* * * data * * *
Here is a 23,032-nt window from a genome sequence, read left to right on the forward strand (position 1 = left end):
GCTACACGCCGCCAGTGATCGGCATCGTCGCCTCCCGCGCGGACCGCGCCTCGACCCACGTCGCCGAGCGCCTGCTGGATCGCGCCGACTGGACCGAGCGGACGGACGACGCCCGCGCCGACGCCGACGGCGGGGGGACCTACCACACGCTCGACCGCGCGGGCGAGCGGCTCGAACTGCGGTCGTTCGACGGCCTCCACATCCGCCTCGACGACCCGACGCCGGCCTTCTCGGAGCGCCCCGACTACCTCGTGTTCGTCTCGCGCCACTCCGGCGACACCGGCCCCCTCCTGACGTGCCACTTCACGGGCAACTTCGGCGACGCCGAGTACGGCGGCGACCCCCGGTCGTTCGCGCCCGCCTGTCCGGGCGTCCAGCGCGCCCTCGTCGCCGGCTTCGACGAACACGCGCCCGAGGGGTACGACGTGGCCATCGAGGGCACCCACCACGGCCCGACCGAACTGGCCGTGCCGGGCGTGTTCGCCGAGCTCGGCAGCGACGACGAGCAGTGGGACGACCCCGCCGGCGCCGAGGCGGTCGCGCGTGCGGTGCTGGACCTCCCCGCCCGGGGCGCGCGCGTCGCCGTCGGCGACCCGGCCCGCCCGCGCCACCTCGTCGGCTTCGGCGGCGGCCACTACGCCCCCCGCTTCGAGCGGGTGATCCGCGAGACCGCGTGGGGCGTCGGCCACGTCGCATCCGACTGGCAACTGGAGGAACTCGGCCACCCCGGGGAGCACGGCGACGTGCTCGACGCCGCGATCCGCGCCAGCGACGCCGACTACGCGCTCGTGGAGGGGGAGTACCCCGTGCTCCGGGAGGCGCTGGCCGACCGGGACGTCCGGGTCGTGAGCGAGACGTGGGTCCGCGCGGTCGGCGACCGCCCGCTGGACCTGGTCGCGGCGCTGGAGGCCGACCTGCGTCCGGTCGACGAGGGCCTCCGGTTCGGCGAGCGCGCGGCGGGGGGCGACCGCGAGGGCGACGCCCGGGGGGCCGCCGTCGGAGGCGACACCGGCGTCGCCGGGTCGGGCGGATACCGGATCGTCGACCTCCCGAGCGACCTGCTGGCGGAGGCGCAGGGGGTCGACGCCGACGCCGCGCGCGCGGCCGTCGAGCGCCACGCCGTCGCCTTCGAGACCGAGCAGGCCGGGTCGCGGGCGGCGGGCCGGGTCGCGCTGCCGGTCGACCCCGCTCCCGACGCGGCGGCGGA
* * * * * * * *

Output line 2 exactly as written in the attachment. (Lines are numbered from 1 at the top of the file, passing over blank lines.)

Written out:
GCTACACGCCGCCAGTGATCGGCATCGTCGCCTCCCGCGCGGACCGCGCCTCGACCCACGTCGCCGAGCGCCTGCTGGATCGCGCCGACTGGACCGAGCGGACGGACGACGCCCGCGCCGACGCCGACGGCGGGGGGACCTACCACACGCTCGACCGCGCGGGCGAGCGGCTCGAACTGCGGTCGTTCGACGGCCTCCACATCCGCCTCGACGACCCGACGCCGGCCTTCTCGGAGCGCCCCGACTACCTCGTGTTCGTCTCGCGCCACTCCGGCGACACCGGCCCCCTCCTGACGTGCCACTTCACGGGCAACTTCGGCGACGCCGAGTACGGCGGCGACCCCCGGTCGTTCGCGCCCGCCTGTCCGGGCGTCCAGCGCGCCCTCGTCGCCGGCTTCGACGAACACGCGCCCGAGGGGTACGACGTGGCCATCGAGGGCACCCACCACGGCCCGACCGAACTGGCCGTGCCGGGCGTGTTCGCCGAGCTCGGCAGCGACGACGAGCAGTGGGACGACCCCGCCGGCGCCGAGGCGGTCGCGCGTGCGGTGCTGGACCTCCCCGCCCGGGGCGCGCGCGTCGCCGTCGGCGACCCGGCCCGCCCGCGCCACCTCGTCGGCTTCGGCGGCGGCCACTACGCCCCCCGCTTCGAGCGGGTGATCCGCGAGACCGCGTGGGGCGTCGGCCACGTCGCATCCGACTGGCAACTGGAGGAACTCGGCCACCCCGGGGAGCACGGCGACGTGCTCGACGCCGCGATCCGCGCCAGCGACGCCGACTACGCGCTCGTGGAGGGGGAGTACCCCGTGCTCCGGGAGGCGCTGGCCGACCGGGACGTCCGGGTCGTGAGCGAGACGTGGGTCCGCGCGGTCGGCGACCGCCCGCTGGACCTGGTCGCGGCGCTGGAGGCCGACCTGCGTCCGGTCGACGAGGGCCTCCGGTTCGGCGAGCGCGCGGCGGGGGGCGACCGCGAGGGCGACGCCCGGGGGGCCGCCGTCGGAGGCGACACCGGCGTCGCCGGGTCGGGCGGATACCGGATCGTCGACCTCCCGAGCGACCTGCTGGCGGAGGCGCAGGGGGTCGACGCCGACGCCGCGCGCGCGGCCGTCGAGCGCCACGCCGTCGCCTTCGAGACCGAGCAGGCCGGGTCGCGGGCGGCGGGCCGGGTCGCGCTGCCGGTCGACCCCGCTCCCGACGCGGCGGCGGA